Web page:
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Four Mathematics Formulae From High School That You Probably Still Use Every Day

Memories of high school may bring a smile to your lips but likely, those mathematics formulae still haunt you. Despite everything your teachers said back then, it is likely that mathematics in school was just a thorn in the flesh.


A random survey on how many people didn’t really like mathematics in high school will likely show a higher percentage of people voting for varying degrees of dislike.


While it may be true that many of the maths classes you sat in (endured) are not useful in your day-to-day activities. It is impossible to deny that it helped build your problem solving and critical thinking skills.


Also, daily no matter what your activities are, it will involve adding, subtracting, multiplying and division. All of which are basic functions in mathematics.


However, besides the basics, we bring four formulae that you may have had to use today or not too long ago. You may also have to use them again.


1. Proportionality: in mathematics, two varying quantities relate proportionally if their ratios or products give a constant. While this may sound obscure, proportionality is what many use when they compare prices and quantities.


For example, when you find that the price of a pen is N50 and you quickly calculate that the price of 10 will be N500, you have used proportionality, a mathematical calculation, in that instance.


2. Percentage: it is defined as a number or ratio expressed as a fraction of 100. Many times, you see that something is sold at a particular discount. The percentage cut off from a product’s price is easy to calculate with the right formula.

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If a shoe that is N10,000 is being sold for a 20% discount, here is what it means: the shoe is currently available for N8,000.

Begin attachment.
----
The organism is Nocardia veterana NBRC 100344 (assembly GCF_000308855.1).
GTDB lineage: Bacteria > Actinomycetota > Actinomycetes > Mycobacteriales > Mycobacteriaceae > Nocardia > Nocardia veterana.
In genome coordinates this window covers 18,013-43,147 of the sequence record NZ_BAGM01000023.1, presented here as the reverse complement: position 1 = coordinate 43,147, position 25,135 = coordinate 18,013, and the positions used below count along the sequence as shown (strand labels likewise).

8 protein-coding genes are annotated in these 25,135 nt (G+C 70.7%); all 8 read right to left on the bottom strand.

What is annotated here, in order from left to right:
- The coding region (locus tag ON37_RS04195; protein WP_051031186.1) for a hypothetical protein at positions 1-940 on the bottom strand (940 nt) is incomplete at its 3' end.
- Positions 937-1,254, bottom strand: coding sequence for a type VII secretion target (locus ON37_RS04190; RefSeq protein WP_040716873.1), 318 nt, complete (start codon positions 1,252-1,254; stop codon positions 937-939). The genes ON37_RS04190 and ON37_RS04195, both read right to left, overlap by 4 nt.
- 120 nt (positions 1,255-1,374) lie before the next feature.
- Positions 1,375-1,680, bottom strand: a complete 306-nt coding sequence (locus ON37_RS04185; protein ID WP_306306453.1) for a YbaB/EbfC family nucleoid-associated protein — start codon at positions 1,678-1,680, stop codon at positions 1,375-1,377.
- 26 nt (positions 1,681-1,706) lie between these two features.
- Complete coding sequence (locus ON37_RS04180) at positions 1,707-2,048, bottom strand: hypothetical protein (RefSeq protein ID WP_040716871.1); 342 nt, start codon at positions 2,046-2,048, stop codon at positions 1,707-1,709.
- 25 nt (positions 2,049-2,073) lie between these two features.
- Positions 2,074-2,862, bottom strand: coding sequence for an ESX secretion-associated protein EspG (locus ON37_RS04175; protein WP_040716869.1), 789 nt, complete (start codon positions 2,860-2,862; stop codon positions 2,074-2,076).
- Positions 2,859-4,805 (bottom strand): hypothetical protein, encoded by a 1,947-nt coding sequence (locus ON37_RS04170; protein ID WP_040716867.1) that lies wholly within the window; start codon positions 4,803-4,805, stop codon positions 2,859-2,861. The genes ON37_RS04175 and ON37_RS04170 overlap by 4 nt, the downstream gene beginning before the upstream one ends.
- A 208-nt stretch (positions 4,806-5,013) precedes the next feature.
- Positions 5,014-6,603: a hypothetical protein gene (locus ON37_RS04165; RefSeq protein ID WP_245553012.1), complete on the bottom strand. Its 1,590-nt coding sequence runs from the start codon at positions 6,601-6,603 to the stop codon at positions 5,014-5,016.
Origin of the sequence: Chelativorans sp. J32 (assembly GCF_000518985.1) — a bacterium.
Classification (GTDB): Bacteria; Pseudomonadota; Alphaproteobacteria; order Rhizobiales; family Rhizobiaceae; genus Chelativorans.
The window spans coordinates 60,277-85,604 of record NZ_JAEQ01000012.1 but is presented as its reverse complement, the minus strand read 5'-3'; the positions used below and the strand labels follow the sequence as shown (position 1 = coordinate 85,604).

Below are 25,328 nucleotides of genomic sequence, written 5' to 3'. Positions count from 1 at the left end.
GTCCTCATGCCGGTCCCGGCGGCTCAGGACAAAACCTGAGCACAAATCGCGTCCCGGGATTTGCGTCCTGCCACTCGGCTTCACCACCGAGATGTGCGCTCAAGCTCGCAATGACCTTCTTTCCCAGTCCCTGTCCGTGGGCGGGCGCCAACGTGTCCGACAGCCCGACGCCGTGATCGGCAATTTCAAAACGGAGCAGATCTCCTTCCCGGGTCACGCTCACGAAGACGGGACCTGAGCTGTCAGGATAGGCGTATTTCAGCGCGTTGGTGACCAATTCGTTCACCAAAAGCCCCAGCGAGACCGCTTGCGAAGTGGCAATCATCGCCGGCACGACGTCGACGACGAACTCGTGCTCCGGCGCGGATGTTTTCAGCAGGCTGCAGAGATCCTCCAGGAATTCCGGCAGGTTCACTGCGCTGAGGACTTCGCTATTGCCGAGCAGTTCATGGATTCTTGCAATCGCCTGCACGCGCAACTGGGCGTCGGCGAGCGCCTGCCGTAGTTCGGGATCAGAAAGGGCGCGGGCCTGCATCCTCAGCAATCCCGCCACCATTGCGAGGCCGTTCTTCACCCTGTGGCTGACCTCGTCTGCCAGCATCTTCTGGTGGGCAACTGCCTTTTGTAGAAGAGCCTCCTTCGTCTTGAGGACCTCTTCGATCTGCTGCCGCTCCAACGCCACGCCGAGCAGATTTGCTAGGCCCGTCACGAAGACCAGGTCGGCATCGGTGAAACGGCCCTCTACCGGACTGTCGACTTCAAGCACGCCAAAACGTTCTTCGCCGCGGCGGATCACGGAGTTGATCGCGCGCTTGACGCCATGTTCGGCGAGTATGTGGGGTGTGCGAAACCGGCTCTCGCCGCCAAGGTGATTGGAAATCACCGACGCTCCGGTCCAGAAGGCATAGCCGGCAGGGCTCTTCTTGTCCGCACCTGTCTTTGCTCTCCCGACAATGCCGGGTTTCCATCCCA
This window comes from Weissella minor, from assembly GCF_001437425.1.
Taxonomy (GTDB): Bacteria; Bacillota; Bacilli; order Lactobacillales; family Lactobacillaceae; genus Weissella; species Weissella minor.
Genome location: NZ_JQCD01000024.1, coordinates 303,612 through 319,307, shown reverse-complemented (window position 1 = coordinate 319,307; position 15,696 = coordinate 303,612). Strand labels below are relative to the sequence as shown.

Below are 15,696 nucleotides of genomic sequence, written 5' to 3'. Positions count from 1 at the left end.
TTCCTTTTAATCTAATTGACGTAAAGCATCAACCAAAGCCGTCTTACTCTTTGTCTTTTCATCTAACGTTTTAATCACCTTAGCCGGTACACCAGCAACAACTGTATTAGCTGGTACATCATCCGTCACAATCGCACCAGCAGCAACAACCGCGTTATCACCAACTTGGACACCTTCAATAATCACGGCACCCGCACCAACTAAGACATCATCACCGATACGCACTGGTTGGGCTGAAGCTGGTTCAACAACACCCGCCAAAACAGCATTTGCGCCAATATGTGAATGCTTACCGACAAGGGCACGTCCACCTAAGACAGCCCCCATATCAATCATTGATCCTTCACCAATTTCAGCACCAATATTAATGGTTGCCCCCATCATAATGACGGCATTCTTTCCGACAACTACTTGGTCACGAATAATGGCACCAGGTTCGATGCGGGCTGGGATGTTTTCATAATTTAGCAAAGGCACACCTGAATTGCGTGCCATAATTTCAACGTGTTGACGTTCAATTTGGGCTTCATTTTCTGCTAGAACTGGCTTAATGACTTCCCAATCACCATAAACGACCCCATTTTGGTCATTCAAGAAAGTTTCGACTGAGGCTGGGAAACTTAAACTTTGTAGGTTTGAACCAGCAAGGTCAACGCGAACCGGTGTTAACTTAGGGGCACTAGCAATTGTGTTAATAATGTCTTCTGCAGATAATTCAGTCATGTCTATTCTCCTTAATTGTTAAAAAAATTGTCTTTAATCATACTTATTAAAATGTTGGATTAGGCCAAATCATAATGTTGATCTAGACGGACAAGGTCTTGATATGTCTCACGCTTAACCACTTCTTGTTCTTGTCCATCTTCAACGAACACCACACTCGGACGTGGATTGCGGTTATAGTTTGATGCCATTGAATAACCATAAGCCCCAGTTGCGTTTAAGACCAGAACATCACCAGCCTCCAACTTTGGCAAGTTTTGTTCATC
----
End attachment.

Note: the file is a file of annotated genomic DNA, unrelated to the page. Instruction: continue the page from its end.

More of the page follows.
20% is the same thing as 20 divided by 100 then multiplied by the original price (N10,000), which gives N2,000. Thus, N2,000 is removed from the original price.


3. Profit and Loss: almost everyone can calculate their profit or loss. This is one formula that high school mathematics likely inculcated in all students. All you have to do is subtract your capital (amount invested) from the amount you realised (either from rendering a service or selling a product).


If there is any money left from the above calculation, then it is a profitable situation and if not, it is a loss.


4. Rate of change: a rate of change is a rate that describes how one quantity changes in relation to another quantity. Another simple way to understand this is how price changes with time.


For example, if the price of a bag of rice increases from N10,000 to N20,000 within a year. The rate of change is the difference in price (N10,000) by the time (1 year). It is interpreted as; it takes one year for the price of a bag of rice to go up by N10,000.


Feeling like a mathematician already? It proves that high school mathematics was not just a burden after all.


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Onwuasoanya Obinna

A reader of books and stringer of words. Passionate about Science and Tech. When not writing or reading he is surfing the web and Tweeting.

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